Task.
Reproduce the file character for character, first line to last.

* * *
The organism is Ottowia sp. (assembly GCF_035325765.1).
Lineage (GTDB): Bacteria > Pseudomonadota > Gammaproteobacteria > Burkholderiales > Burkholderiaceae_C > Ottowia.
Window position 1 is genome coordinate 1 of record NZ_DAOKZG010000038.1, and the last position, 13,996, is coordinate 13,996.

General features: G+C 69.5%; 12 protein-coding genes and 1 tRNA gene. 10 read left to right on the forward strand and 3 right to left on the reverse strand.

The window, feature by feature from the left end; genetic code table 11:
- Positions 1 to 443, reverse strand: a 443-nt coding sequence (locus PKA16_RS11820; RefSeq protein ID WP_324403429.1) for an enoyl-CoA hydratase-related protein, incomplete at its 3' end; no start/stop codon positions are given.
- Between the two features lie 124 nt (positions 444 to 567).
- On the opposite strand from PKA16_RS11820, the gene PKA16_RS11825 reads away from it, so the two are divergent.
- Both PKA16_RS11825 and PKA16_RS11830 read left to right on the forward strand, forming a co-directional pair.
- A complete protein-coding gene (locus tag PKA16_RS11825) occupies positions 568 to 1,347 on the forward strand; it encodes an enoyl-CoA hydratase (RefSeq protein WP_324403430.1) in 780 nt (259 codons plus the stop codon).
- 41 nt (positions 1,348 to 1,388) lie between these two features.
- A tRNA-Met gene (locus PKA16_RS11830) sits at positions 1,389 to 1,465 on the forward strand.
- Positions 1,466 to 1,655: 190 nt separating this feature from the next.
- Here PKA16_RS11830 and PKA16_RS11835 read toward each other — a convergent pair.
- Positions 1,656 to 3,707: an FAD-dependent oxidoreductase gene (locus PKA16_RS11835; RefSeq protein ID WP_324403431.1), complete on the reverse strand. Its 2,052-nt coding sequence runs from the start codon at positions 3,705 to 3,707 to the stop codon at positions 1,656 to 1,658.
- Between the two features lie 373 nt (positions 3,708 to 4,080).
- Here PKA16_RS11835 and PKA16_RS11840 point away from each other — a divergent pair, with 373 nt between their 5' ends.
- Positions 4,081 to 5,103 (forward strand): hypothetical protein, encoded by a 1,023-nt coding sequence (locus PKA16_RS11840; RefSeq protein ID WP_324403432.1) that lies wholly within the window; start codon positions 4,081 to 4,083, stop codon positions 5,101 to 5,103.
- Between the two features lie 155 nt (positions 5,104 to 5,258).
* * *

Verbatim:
The organism is Ottowia sp. (assembly GCF_035325765.1).
Lineage (GTDB): Bacteria > Pseudomonadota > Gammaproteobacteria > Burkholderiales > Burkholderiaceae_C > Ottowia.
Window position 1 is genome coordinate 1 of record NZ_DAOKZG010000038.1, and the last position, 13,996, is coordinate 13,996.

General features: G+C 69.5%; 12 protein-coding genes and 1 tRNA gene. 10 read left to right on the forward strand and 3 right to left on the reverse strand.

The window, feature by feature from the left end; genetic code table 11:
- Positions 1 to 443, reverse strand: a 443-nt coding sequence (locus PKA16_RS11820; RefSeq protein ID WP_324403429.1) for an enoyl-CoA hydratase-related protein, incomplete at its 3' end; no start/stop codon positions are given.
- Between the two features lie 124 nt (positions 444 to 567).
- On the opposite strand from PKA16_RS11820, the gene PKA16_RS11825 reads away from it, so the two are divergent.
- Both PKA16_RS11825 and PKA16_RS11830 read left to right on the forward strand, forming a co-directional pair.
- A complete protein-coding gene (locus tag PKA16_RS11825) occupies positions 568 to 1,347 on the forward strand; it encodes an enoyl-CoA hydratase (RefSeq protein WP_324403430.1) in 780 nt (259 codons plus the stop codon).
- 41 nt (positions 1,348 to 1,388) lie between these two features.
- A tRNA-Met gene (locus PKA16_RS11830) sits at positions 1,389 to 1,465 on the forward strand.
- Positions 1,466 to 1,655: 190 nt separating this feature from the next.
- Here PKA16_RS11830 and PKA16_RS11835 read toward each other — a convergent pair.
- Positions 1,656 to 3,707: an FAD-dependent oxidoreductase gene (locus PKA16_RS11835; RefSeq protein ID WP_324403431.1), complete on the reverse strand. Its 2,052-nt coding sequence runs from the start codon at positions 3,705 to 3,707 to the stop codon at positions 1,656 to 1,658.
- Between the two features lie 373 nt (positions 3,708 to 4,080).
- Here PKA16_RS11835 and PKA16_RS11840 point away from each other — a divergent pair, with 373 nt between their 5' ends.
- Positions 4,081 to 5,103 (forward strand): hypothetical protein, encoded by a 1,023-nt coding sequence (locus PKA16_RS11840; RefSeq protein ID WP_324403432.1) that lies wholly within the window; start codon positions 4,081 to 4,083, stop codon positions 5,101 to 5,103.
- Between the two features lie 155 nt (positions 5,104 to 5,258).